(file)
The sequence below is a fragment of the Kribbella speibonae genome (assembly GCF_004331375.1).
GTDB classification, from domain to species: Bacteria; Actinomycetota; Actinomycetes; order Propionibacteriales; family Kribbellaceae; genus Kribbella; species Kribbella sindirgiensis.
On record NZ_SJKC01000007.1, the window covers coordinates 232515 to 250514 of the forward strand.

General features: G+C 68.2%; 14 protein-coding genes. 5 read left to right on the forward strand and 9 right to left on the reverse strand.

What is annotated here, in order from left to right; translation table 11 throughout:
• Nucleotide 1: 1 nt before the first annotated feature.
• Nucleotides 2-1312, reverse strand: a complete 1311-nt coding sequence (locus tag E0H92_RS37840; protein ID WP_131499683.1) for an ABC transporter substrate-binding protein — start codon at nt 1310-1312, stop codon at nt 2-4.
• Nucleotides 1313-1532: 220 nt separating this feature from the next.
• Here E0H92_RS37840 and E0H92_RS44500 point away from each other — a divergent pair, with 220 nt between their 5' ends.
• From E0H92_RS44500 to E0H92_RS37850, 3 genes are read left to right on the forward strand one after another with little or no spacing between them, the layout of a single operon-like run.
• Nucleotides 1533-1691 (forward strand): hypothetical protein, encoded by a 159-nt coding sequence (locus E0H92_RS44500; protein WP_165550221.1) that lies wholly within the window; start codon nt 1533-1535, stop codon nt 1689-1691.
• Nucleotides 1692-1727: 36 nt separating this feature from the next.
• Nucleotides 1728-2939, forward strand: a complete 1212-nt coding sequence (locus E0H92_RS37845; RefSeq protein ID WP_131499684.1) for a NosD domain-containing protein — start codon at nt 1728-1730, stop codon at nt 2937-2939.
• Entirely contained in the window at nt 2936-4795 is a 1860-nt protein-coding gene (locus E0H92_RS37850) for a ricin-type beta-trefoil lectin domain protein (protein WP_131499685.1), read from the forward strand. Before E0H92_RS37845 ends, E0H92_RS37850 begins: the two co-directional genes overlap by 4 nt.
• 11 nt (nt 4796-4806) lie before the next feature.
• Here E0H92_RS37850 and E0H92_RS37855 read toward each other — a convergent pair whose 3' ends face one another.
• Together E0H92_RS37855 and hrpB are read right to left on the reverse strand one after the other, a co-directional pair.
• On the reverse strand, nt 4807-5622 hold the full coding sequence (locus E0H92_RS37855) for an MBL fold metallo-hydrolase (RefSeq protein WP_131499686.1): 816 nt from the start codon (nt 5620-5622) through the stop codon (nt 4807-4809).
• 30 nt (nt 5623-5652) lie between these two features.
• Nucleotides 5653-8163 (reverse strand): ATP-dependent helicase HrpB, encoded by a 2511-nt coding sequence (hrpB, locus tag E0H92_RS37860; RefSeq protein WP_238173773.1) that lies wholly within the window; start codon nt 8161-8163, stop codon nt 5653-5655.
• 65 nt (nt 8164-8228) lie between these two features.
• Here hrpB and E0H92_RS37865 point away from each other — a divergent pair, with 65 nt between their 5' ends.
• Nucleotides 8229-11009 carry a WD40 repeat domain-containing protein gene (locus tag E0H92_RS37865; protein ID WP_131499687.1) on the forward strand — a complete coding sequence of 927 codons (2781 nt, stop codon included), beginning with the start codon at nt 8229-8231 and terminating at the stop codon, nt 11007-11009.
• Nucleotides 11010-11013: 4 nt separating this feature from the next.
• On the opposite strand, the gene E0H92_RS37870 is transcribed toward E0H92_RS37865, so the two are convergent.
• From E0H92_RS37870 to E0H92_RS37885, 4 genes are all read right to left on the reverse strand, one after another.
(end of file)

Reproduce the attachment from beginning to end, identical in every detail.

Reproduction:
The sequence below is a fragment of the Kribbella speibonae genome (assembly GCF_004331375.1).
GTDB classification, from domain to species: Bacteria; Actinomycetota; Actinomycetes; order Propionibacteriales; family Kribbellaceae; genus Kribbella; species Kribbella sindirgiensis.
On record NZ_SJKC01000007.1, the window covers coordinates 232515 to 250514 of the forward strand.

General features: G+C 68.2%; 14 protein-coding genes. 5 read left to right on the forward strand and 9 right to left on the reverse strand.

What is annotated here, in order from left to right; translation table 11 throughout:
• Nucleotide 1: 1 nt before the first annotated feature.
• Nucleotides 2-1312, reverse strand: a complete 1311-nt coding sequence (locus tag E0H92_RS37840; protein ID WP_131499683.1) for an ABC transporter substrate-binding protein — start codon at nt 1310-1312, stop codon at nt 2-4.
• Nucleotides 1313-1532: 220 nt separating this feature from the next.
• Here E0H92_RS37840 and E0H92_RS44500 point away from each other — a divergent pair, with 220 nt between their 5' ends.
• From E0H92_RS44500 to E0H92_RS37850, 3 genes are read left to right on the forward strand one after another with little or no spacing between them, the layout of a single operon-like run.
• Nucleotides 1533-1691 (forward strand): hypothetical protein, encoded by a 159-nt coding sequence (locus E0H92_RS44500; protein WP_165550221.1) that lies wholly within the window; start codon nt 1533-1535, stop codon nt 1689-1691.
• Nucleotides 1692-1727: 36 nt separating this feature from the next.
• Nucleotides 1728-2939, forward strand: a complete 1212-nt coding sequence (locus E0H92_RS37845; RefSeq protein ID WP_131499684.1) for a NosD domain-containing protein — start codon at nt 1728-1730, stop codon at nt 2937-2939.
• Entirely contained in the window at nt 2936-4795 is a 1860-nt protein-coding gene (locus E0H92_RS37850) for a ricin-type beta-trefoil lectin domain protein (protein WP_131499685.1), read from the forward strand. Before E0H92_RS37845 ends, E0H92_RS37850 begins: the two co-directional genes overlap by 4 nt.
• 11 nt (nt 4796-4806) lie before the next feature.
• Here E0H92_RS37850 and E0H92_RS37855 read toward each other — a convergent pair whose 3' ends face one another.
• Together E0H92_RS37855 and hrpB are read right to left on the reverse strand one after the other, a co-directional pair.
• On the reverse strand, nt 4807-5622 hold the full coding sequence (locus E0H92_RS37855) for an MBL fold metallo-hydrolase (RefSeq protein WP_131499686.1): 816 nt from the start codon (nt 5620-5622) through the stop codon (nt 4807-4809).
• 30 nt (nt 5623-5652) lie between these two features.
• Nucleotides 5653-8163 (reverse strand): ATP-dependent helicase HrpB, encoded by a 2511-nt coding sequence (hrpB, locus tag E0H92_RS37860; RefSeq protein WP_238173773.1) that lies wholly within the window; start codon nt 8161-8163, stop codon nt 5653-5655.
• 65 nt (nt 8164-8228) lie between these two features.
• Here hrpB and E0H92_RS37865 point away from each other — a divergent pair, with 65 nt between their 5' ends.
• Nucleotides 8229-11009 carry a WD40 repeat domain-containing protein gene (locus tag E0H92_RS37865; protein ID WP_131499687.1) on the forward strand — a complete coding sequence of 927 codons (2781 nt, stop codon included), beginning with the start codon at nt 8229-8231 and terminating at the stop codon, nt 11007-11009.
• Nucleotides 11010-11013: 4 nt separating this feature from the next.
• On the opposite strand, the gene E0H92_RS37870 is transcribed toward E0H92_RS37865, so the two are convergent.
• From E0H92_RS37870 to E0H92_RS37885, 4 genes are all read right to left on the reverse strand, one after another.